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Global African History

To study Africa is to study the world. Whether as a cradle of Homo Sapiens or as a contemporary site of cut-through geopolitical and economic competition among the world’s most powerful, Africa has increasingly been gaining attention as a gateway to world history. The forced and voluntary dispersion of Africans and African heritage across the globe has also rendered the study of Africa an inherent global phenomenon. There have accordingly been significant methodological innovations and epistemic breakthroughs in – and through – the study of the African past. This course is an advanced methods seminar that focuses on global African history from the Atlantic to the Indian Ocean and their respective African diasporas. It will cover the major trends in historiography; explore epistemological controversies in history in general and African history in particular; and examine how trade, warfare, population movement, and the environment (both social and physical/maritime) are substantive and methodological avenues for the study of history.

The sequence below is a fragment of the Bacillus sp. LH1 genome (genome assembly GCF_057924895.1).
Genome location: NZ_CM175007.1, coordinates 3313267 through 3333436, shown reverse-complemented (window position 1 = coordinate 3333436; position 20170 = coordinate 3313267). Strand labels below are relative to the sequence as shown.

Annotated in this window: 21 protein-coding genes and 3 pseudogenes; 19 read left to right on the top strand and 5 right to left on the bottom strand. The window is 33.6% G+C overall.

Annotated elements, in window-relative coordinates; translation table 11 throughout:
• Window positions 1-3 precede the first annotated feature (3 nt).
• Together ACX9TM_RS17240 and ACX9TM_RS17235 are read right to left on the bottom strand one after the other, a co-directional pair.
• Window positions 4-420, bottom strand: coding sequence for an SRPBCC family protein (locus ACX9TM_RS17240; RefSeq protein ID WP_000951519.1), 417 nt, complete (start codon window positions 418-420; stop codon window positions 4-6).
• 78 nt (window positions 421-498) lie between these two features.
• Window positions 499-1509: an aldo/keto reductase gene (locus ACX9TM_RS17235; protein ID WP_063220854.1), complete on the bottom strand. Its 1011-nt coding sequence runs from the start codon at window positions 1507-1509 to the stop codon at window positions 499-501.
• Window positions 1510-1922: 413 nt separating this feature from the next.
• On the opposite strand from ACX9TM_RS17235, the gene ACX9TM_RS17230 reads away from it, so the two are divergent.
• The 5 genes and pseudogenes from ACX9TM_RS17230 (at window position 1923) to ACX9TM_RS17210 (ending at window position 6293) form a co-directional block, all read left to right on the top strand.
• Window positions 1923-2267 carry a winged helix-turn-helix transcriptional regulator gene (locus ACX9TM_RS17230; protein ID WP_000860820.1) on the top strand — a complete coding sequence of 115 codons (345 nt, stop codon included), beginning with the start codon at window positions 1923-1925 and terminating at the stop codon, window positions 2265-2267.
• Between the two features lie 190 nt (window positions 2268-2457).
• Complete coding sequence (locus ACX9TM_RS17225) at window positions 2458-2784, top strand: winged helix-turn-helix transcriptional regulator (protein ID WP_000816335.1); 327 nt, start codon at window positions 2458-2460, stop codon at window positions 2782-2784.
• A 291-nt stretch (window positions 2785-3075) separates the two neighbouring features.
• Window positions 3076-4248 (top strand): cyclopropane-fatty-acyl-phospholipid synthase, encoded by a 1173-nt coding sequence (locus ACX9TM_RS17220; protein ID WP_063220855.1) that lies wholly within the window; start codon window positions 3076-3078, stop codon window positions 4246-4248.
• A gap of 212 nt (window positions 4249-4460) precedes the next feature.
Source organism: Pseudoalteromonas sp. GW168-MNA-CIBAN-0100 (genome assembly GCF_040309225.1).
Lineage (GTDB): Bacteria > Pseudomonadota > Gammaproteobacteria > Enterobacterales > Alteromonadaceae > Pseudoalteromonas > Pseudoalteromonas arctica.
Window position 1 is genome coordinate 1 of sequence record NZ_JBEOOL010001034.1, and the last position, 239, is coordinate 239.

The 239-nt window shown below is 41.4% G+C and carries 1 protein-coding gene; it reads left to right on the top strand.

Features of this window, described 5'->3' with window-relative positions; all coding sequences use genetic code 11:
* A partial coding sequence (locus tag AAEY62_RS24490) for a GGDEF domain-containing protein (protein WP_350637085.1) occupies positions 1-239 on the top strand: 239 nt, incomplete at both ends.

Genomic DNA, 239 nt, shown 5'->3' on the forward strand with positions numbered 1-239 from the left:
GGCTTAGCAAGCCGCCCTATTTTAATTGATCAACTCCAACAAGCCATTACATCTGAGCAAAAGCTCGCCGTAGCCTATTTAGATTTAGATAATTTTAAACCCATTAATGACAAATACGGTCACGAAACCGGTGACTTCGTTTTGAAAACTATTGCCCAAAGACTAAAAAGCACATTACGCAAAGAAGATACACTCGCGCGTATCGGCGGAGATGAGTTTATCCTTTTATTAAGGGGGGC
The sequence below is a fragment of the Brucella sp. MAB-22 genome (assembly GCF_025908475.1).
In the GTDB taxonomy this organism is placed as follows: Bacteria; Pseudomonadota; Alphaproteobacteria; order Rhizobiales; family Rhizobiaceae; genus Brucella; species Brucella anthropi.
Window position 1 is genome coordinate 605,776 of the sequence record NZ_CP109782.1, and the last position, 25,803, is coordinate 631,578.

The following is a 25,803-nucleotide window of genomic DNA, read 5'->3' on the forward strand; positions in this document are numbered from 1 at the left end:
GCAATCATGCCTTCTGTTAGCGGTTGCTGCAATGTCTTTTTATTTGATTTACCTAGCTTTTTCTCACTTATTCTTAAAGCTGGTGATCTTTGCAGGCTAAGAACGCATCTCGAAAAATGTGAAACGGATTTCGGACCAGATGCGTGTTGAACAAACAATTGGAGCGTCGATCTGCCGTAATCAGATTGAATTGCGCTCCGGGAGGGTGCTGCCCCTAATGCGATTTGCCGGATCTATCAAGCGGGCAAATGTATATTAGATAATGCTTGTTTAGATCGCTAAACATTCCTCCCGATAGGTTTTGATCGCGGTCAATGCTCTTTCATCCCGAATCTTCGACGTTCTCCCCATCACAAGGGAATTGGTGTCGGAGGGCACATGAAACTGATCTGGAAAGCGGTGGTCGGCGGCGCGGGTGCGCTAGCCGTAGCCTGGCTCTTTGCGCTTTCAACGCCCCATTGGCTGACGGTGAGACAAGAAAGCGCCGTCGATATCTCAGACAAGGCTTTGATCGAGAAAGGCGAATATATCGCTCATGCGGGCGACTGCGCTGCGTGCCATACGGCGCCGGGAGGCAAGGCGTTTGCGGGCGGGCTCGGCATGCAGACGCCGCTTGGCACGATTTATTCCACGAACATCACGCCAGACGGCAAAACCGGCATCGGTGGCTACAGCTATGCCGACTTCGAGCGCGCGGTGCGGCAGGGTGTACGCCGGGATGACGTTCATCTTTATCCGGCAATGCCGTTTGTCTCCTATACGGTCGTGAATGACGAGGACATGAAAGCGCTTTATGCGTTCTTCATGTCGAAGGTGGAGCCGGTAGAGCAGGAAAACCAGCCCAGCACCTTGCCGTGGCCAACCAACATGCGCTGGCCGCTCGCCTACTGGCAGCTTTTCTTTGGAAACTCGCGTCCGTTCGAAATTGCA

Department of History, Queen's University

49 Bader Lane, Watson Hall 212
Kingston ON K7L 3N6




Queen's University is situated on traditional Haudenosaunee and Anishinaabe territory.